Parliamentary questions resemble one of those phrase books which enable one to express, in a foreign language, various thoughts for which it is hard to imagine much need in everyday conversation, useful though they are in the House of Commons.

“Is the Prime Minister right or wrong?” Tony Lloyd asked from the Opposition front bench during Northern Ireland Questions, while trying to establish whether there will be customs checks in the Irish Sea.

“The Prime Minister is always right,” Robin Walker replied from the Treasury bench. New Conservative MPs should memorise this phrase, which they will find can be used on almost any occasion, especially if they want to raise a laugh.

“There is no place in our society for those who peddle hate and division,” a Tory backbencher remarked. Again, a useful phrase, which new MPs should commit to memory.

“Britain’s place in the world is at a crossroads,” Jeremy Corbyn said. He might have added that as far as political life is concerned, we are always at a crossroads, even when we have decided which way to go.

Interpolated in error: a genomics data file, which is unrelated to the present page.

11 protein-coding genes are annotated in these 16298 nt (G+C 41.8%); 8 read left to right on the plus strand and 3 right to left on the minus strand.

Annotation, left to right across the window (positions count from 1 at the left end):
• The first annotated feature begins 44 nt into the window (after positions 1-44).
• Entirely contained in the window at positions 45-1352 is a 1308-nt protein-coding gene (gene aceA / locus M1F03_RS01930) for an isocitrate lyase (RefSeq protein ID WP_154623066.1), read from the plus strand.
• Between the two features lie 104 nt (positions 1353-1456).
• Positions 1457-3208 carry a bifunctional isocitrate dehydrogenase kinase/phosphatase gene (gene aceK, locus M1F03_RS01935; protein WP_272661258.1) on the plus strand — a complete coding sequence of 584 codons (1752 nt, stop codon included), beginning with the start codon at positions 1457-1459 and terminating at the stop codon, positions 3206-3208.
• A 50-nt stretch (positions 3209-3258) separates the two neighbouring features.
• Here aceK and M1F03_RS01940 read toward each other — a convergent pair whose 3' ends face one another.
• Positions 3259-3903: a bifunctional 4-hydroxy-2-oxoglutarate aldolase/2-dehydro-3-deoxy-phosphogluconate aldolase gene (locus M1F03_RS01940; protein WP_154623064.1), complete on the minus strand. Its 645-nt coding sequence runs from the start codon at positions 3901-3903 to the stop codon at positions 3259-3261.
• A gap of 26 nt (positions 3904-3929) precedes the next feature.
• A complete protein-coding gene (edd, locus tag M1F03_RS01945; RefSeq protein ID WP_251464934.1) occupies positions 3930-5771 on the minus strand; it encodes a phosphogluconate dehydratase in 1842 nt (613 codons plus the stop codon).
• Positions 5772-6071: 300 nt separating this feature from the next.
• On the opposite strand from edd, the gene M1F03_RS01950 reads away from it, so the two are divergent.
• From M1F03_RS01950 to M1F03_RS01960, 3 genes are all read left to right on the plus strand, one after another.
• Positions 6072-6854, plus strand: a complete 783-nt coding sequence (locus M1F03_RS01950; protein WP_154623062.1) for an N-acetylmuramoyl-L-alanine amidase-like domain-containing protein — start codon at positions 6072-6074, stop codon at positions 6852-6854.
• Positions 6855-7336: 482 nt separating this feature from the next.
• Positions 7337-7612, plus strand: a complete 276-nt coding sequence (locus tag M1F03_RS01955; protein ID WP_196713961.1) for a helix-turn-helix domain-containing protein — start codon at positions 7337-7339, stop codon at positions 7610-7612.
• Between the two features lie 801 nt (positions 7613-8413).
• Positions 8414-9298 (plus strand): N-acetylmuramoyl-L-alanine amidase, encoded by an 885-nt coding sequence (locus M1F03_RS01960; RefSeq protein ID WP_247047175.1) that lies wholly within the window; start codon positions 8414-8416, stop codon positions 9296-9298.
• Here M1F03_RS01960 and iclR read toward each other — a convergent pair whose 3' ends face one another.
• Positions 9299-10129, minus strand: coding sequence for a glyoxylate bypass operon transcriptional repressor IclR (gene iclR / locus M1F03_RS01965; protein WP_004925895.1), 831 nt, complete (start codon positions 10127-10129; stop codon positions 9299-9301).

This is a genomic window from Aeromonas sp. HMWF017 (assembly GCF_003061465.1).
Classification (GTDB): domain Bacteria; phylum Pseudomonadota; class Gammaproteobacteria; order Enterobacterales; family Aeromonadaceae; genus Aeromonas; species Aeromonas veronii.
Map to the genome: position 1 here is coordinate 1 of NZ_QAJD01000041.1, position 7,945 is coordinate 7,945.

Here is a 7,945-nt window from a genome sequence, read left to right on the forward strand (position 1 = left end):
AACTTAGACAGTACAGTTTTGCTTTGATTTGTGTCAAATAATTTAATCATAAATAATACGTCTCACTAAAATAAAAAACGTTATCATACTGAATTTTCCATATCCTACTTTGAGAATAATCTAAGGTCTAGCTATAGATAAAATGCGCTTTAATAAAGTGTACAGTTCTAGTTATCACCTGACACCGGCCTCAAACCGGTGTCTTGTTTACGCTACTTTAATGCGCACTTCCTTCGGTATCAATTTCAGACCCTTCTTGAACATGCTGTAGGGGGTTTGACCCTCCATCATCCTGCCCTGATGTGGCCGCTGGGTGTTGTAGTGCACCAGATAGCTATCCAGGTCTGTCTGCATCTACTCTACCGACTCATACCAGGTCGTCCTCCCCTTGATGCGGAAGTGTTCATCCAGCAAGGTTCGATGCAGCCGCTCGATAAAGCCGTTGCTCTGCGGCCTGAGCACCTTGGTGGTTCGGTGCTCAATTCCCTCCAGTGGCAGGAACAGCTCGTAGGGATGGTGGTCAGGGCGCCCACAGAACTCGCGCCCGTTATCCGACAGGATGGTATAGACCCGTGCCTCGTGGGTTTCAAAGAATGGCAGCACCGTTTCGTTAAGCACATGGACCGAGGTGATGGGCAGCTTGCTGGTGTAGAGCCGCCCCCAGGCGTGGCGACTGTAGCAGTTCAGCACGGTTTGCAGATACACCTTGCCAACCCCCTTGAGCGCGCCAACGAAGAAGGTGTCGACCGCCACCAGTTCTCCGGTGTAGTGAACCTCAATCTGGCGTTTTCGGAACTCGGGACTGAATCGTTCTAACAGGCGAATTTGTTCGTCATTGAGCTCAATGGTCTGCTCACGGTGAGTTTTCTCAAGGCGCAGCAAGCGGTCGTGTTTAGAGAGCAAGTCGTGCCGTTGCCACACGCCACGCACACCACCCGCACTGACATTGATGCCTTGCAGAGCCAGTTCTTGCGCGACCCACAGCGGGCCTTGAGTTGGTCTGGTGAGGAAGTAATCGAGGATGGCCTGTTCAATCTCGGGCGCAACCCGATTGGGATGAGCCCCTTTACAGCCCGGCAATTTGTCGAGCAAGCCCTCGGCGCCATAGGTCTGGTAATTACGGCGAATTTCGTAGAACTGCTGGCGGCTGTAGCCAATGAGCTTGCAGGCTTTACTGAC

“This is beyond satire,” Boris Johnson said.

“We will have a wonderful summit in Glasgow,” the Prime Minister also remarked.

“As so often I’m not entirely sure what the Honourable Gentleman is talking about,” Johnson said soon after.

“Is he intentionally trying to impersonate Donald Trump?” Ian Blackford asked the Prime Minister.

“This Government as a whole is absolutely passionate about buses,” Johnson said a few minutes later, a remark unlikely to be made by President Trump.

If Ionesco had set one of his plays in the House of Commons, he could have taken the dialogue straight from Hansard.

But since Ionesco is no longer with us, perhaps one of my younger, fitter colleagues can get going on a phrase book which will be of assistance to new MPs.